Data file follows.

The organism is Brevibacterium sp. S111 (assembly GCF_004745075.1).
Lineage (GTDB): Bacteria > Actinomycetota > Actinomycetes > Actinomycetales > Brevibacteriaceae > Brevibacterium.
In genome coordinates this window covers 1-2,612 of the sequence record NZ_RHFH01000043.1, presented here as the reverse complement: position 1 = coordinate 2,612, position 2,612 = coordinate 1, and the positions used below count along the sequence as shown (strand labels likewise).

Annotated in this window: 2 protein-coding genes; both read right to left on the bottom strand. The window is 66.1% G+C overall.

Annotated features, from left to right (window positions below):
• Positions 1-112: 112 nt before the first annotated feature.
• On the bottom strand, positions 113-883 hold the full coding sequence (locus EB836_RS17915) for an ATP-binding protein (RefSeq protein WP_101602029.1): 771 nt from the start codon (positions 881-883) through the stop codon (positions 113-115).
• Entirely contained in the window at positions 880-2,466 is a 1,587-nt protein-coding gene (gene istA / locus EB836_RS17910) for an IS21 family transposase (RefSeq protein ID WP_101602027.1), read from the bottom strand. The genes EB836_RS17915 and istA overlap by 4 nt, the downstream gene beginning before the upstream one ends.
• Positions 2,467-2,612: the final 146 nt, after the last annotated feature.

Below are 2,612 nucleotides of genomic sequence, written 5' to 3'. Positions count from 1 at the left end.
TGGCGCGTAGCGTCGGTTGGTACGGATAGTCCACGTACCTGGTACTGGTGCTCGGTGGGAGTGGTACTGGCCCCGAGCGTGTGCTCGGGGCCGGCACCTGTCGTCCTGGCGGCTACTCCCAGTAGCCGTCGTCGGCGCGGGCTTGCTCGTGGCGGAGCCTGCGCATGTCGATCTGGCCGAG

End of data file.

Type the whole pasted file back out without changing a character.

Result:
The organism is Brevibacterium sp. S111 (assembly GCF_004745075.1).
Lineage (GTDB): Bacteria > Actinomycetota > Actinomycetes > Actinomycetales > Brevibacteriaceae > Brevibacterium.
In genome coordinates this window covers 1-2,612 of the sequence record NZ_RHFH01000043.1, presented here as the reverse complement: position 1 = coordinate 2,612, position 2,612 = coordinate 1, and the positions used below count along the sequence as shown (strand labels likewise).

Annotated in this window: 2 protein-coding genes; both read right to left on the bottom strand. The window is 66.1% G+C overall.

Annotated features, from left to right (window positions below):
• Positions 1-112: 112 nt before the first annotated feature.
• On the bottom strand, positions 113-883 hold the full coding sequence (locus EB836_RS17915) for an ATP-binding protein (RefSeq protein WP_101602029.1): 771 nt from the start codon (positions 881-883) through the stop codon (positions 113-115).
• Entirely contained in the window at positions 880-2,466 is a 1,587-nt protein-coding gene (gene istA / locus EB836_RS17910) for an IS21 family transposase (RefSeq protein ID WP_101602027.1), read from the bottom strand. The genes EB836_RS17915 and istA overlap by 4 nt, the downstream gene beginning before the upstream one ends.
• Positions 2,467-2,612: the final 146 nt, after the last annotated feature.

Below are 2,612 nucleotides of genomic sequence, written 5' to 3'. Positions count from 1 at the left end.
TGGCGCGTAGCGTCGGTTGGTACGGATAGTCCACGTACCTGGTACTGGTGCTCGGTGGGAGTGGTACTGGCCCCGAGCGTGTGCTCGGGGCCGGCACCTGTCGTCCTGGCGGCTACTCCCAGTAGCCGTCGTCGGCGCGGGCTTGCTCGTGGCGGAGCCTGCGCATGTCGATCTGGCCGAG